Author: Alison Peirse, Choi Seung-ja, Chung Hye Seung, Daniel Martin, David Scott Diffrient, Iain Robert Smith, James Byrne, Julian Stringer, Kyu Hyun Kim, Lee Hyang-jin, Leung Wing-Fai, Mark Morris, Nikki Lee, Robert L Cagle, Shin Chi-yun, Yun Mi Hwang
Publisher: Edinburgh University Press, 2013.
Link to online store *
From the publisher’s website:
The first detailed English-language book on Korean horror introduces the cultural specificity of the genre to an international audience, from the iconic monsters of gothic horror, to the avenging killers of Oldboy and Death Bell.
Beginning in the 1960s, it traces a path through the history of Korean horror, offering new interpretations of classic films, demarcating the shifting patterns of production and consumption across the decades, and acquainting readers with films rarely seen and discussed outside of Korea. It explores the importance of folklore and myth on horror film narratives, the impact of political and social change upon the genre, and accounts for the transnational triumph of some of Korea’s contemporary horror films. While covering some of the most successful recent films such as Phone and A Tale of Two Sisters, the collection also explores the obscure, the arcane and the little-known outside Korea, including detailed analyses of The Devil’s Stairway and Woman’s Wail. Its exploration and definition of the canon makes it an engaging and essential read for students and scholars in horror film studies and Korean Studies alike.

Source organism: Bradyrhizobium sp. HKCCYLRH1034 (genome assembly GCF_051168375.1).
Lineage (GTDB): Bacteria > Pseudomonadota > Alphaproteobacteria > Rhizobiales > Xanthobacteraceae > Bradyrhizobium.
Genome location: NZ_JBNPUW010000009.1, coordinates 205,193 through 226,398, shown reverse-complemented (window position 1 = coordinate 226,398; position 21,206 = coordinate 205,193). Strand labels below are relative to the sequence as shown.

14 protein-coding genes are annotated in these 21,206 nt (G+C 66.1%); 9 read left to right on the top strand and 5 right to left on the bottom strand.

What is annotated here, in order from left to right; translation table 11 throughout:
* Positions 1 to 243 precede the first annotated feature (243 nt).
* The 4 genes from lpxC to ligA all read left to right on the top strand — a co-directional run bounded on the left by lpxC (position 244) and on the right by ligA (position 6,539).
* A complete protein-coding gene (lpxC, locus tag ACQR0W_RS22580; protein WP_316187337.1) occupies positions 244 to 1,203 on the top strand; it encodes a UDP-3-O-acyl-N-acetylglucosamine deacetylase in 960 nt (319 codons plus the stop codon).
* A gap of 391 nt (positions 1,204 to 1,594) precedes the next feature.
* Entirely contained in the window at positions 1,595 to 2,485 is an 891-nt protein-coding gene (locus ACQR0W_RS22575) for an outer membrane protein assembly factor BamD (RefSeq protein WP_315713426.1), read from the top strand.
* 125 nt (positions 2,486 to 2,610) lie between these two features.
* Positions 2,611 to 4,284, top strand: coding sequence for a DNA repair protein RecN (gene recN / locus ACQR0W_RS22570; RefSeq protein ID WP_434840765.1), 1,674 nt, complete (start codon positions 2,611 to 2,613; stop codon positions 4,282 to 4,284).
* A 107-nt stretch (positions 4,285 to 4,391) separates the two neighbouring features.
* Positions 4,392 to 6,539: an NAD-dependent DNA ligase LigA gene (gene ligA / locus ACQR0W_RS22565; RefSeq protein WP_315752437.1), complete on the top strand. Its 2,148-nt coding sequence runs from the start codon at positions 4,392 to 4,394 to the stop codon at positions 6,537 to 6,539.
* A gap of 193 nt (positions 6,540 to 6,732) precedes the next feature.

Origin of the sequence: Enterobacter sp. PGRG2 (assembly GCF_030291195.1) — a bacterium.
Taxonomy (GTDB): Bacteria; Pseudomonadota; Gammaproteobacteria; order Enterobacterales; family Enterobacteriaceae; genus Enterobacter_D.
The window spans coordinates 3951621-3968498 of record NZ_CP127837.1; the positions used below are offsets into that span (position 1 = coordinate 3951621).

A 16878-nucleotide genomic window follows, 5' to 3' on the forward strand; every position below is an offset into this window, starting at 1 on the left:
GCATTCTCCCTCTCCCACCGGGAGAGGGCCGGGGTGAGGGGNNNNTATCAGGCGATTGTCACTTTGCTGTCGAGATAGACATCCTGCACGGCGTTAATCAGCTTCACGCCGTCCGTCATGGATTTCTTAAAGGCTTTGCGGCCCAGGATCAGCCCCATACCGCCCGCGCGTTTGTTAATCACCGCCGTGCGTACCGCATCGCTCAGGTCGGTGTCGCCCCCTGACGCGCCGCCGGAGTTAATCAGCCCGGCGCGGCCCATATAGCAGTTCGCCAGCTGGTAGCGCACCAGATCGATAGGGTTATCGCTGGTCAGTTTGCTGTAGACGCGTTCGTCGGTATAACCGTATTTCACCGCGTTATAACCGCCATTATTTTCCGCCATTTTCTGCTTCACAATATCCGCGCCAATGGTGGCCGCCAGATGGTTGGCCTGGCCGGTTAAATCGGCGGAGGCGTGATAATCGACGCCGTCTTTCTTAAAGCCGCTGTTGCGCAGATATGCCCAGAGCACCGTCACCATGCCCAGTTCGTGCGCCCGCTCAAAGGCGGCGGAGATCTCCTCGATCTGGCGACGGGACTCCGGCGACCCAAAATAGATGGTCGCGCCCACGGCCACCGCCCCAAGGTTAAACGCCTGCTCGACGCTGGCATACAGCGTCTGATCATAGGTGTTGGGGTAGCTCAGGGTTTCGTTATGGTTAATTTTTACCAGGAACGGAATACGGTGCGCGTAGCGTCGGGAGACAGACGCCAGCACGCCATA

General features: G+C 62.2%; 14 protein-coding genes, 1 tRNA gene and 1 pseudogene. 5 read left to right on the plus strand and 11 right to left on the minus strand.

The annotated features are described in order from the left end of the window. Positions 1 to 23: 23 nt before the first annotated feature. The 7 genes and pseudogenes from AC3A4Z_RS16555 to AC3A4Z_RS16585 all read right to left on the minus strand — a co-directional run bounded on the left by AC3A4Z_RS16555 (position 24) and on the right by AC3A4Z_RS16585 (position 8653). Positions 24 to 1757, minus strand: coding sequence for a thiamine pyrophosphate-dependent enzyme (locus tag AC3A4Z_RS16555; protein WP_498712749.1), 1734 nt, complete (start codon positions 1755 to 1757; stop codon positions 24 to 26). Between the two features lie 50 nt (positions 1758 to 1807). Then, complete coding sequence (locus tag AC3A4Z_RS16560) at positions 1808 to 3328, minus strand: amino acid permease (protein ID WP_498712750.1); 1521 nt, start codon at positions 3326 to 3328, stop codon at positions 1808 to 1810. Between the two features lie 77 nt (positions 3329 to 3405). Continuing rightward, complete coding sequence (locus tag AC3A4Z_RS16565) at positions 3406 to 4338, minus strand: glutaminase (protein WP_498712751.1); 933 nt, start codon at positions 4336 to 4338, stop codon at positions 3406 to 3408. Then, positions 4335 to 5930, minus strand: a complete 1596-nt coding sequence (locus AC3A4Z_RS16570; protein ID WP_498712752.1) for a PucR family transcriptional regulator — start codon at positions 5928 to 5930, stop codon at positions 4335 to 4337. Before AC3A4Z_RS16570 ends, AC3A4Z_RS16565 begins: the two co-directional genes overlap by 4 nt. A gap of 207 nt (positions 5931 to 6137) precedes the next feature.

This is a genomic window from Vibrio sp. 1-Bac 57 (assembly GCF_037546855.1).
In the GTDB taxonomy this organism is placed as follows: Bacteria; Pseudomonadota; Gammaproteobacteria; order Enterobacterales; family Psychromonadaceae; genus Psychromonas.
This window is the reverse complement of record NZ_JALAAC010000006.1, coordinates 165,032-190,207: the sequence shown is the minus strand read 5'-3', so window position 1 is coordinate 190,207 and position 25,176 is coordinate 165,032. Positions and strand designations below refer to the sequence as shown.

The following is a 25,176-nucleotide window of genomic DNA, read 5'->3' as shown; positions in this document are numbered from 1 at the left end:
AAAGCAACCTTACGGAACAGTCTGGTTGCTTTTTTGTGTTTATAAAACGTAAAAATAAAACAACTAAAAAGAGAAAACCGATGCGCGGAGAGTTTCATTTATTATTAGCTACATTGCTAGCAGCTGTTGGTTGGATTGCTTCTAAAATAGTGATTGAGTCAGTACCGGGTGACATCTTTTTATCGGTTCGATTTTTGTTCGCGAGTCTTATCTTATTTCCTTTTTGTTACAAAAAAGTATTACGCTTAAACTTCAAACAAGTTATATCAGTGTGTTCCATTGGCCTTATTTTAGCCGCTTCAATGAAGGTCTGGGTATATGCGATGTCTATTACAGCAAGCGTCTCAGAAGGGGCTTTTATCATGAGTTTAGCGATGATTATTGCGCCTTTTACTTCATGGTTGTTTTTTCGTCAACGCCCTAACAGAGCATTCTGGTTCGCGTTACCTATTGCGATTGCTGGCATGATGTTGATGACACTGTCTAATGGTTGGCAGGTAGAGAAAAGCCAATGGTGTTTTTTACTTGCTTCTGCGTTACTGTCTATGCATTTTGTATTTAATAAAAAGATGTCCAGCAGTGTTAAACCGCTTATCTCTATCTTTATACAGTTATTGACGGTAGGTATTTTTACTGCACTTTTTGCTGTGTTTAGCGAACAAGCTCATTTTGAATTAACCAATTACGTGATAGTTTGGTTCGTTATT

- Covers films from 1960 to present day, from The Housemaid to Thirst
- Case studies cover both popular and lesser known films, from Oldboy to The Fox with Nine Tails
- Discusses icons of the genre such as the wonhon (vengeful female ghost) and the gumiho (shapeshifting fox)
Foreword, Julian Stringer
Introduction, Alison Peirse and Daniel Martin
Part I: Classic Korean Horror
- Family, Death and the Wonhon in Three Films of the 1960s, Hyangjin Lee
- Creepy Liver-Eating Fox Ladies: The Thousand Year Old Fox and Korea’s Gumiho, Alison Peirse and James Byrne
- War Horror and Anti-Communism: From Piagol to Rainy Days, Mark Morris
- Mother’s Grudge and Woman’s Wail: The Monster-Mother and Korean Horror Film, Eunha Oh
Part II: Contemporary ‘Domestic’ Horror
- Heritage of Horrors: Reclaiming the Female Ghost in Shadows in the Palace, Yun Mi Hwang
- From Acacia to Uninvited: Adoption Anxiety in Korean Horror Cinema, Hye Seung Chung
- Apartment Horror: Sorum and Possessed, Nikki J. Y. Lee
- The Face(s) of Korean Horror Film: Toward a Cinematic Physiognomy of Affective Extremes, David Scott Diffrient
- Death Bell and High School Horror, Chi-Yun Shin
Part III: Contemporary ‘International’ Horror
- Between the Local and the Global: ‘Asian Horror’ in Ahn Byung-ki’s Phone and Bunshinsaba, Daniel Martin
- Diary of a Lost Girl: Victoriana, Intertextuality and A Tale of Two Sisters, Robert L. Cagle
- From A Tale of Two Sisters to The Uninvited: A Tale of Two Texts, Leung Wing-Fai
- Oldboy goes to Bollywood: Zinda and the Transnational Appropriation of South Korean ‘Extreme’ Cinema, Iain Robert Smith
- Park Chan-wook’s Thirst: Passion, Guilt and Exsanguination, Kyu Hyun Kim
Entry on Goodreads.com here.
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